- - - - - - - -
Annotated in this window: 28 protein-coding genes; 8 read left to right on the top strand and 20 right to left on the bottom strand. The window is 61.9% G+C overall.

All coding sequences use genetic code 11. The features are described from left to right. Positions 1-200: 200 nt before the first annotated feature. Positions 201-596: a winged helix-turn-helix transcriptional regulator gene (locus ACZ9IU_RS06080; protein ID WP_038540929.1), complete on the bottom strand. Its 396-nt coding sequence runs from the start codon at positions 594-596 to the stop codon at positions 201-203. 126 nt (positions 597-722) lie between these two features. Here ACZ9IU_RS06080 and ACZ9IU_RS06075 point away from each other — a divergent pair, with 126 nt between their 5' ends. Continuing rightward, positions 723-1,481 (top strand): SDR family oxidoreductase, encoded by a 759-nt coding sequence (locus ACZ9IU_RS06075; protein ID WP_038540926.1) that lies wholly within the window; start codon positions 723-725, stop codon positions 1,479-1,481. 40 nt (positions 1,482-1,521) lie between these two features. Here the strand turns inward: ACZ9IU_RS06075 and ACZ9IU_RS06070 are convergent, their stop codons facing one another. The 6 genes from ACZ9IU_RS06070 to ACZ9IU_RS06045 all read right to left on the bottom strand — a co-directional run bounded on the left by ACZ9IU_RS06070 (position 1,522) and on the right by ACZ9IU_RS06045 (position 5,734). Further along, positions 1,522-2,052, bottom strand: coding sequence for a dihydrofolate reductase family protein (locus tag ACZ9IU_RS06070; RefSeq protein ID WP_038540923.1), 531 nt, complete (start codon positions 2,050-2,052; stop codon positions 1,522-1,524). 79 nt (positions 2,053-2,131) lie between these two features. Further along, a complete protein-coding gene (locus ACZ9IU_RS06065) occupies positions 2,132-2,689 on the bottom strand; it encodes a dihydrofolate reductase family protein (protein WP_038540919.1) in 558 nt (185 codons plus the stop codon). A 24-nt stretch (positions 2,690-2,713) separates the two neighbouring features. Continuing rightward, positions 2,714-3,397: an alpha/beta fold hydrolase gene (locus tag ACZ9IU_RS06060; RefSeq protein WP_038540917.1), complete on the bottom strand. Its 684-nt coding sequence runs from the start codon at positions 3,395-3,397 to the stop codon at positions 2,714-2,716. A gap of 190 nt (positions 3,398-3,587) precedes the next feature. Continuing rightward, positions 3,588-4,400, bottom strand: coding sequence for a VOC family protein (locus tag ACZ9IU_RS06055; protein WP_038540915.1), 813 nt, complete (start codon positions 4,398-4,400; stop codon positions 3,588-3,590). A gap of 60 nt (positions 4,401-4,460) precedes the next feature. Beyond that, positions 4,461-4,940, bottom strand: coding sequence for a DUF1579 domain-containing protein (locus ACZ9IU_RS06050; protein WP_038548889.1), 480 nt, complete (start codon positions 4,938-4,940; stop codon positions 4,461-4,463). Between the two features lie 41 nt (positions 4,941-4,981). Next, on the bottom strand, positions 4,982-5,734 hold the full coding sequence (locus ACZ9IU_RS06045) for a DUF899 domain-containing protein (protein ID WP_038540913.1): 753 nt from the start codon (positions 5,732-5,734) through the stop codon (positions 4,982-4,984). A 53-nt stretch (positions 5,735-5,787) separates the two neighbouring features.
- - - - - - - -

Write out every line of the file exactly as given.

Annotated in this window: 28 protein-coding genes; 8 read left to right on the top strand and 20 right to left on the bottom strand. The window is 61.9% G+C overall.

All coding sequences use genetic code 11. The features are described from left to right. Positions 1-200: 200 nt before the first annotated feature. Positions 201-596: a winged helix-turn-helix transcriptional regulator gene (locus ACZ9IU_RS06080; protein ID WP_038540929.1), complete on the bottom strand. Its 396-nt coding sequence runs from the start codon at positions 594-596 to the stop codon at positions 201-203. 126 nt (positions 597-722) lie between these two features. Here ACZ9IU_RS06080 and ACZ9IU_RS06075 point away from each other — a divergent pair, with 126 nt between their 5' ends. Continuing rightward, positions 723-1,481 (top strand): SDR family oxidoreductase, encoded by a 759-nt coding sequence (locus ACZ9IU_RS06075; protein ID WP_038540926.1) that lies wholly within the window; start codon positions 723-725, stop codon positions 1,479-1,481. 40 nt (positions 1,482-1,521) lie between these two features. Here the strand turns inward: ACZ9IU_RS06075 and ACZ9IU_RS06070 are convergent, their stop codons facing one another. The 6 genes from ACZ9IU_RS06070 to ACZ9IU_RS06045 all read right to left on the bottom strand — a co-directional run bounded on the left by ACZ9IU_RS06070 (position 1,522) and on the right by ACZ9IU_RS06045 (position 5,734). Further along, positions 1,522-2,052, bottom strand: coding sequence for a dihydrofolate reductase family protein (locus tag ACZ9IU_RS06070; RefSeq protein ID WP_038540923.1), 531 nt, complete (start codon positions 2,050-2,052; stop codon positions 1,522-1,524). 79 nt (positions 2,053-2,131) lie between these two features. Further along, a complete protein-coding gene (locus ACZ9IU_RS06065) occupies positions 2,132-2,689 on the bottom strand; it encodes a dihydrofolate reductase family protein (protein WP_038540919.1) in 558 nt (185 codons plus the stop codon). A 24-nt stretch (positions 2,690-2,713) separates the two neighbouring features. Continuing rightward, positions 2,714-3,397: an alpha/beta fold hydrolase gene (locus tag ACZ9IU_RS06060; RefSeq protein WP_038540917.1), complete on the bottom strand. Its 684-nt coding sequence runs from the start codon at positions 3,395-3,397 to the stop codon at positions 2,714-2,716. A gap of 190 nt (positions 3,398-3,587) precedes the next feature. Continuing rightward, positions 3,588-4,400, bottom strand: coding sequence for a VOC family protein (locus tag ACZ9IU_RS06055; protein WP_038540915.1), 813 nt, complete (start codon positions 4,398-4,400; stop codon positions 3,588-3,590). A gap of 60 nt (positions 4,401-4,460) precedes the next feature. Beyond that, positions 4,461-4,940, bottom strand: coding sequence for a DUF1579 domain-containing protein (locus ACZ9IU_RS06050; protein WP_038548889.1), 480 nt, complete (start codon positions 4,938-4,940; stop codon positions 4,461-4,463). Between the two features lie 41 nt (positions 4,941-4,981). Next, on the bottom strand, positions 4,982-5,734 hold the full coding sequence (locus ACZ9IU_RS06045) for a DUF899 domain-containing protein (protein ID WP_038540913.1): 753 nt from the start codon (positions 5,732-5,734) through the stop codon (positions 4,982-4,984). A 53-nt stretch (positions 5,735-5,787) separates the two neighbouring features.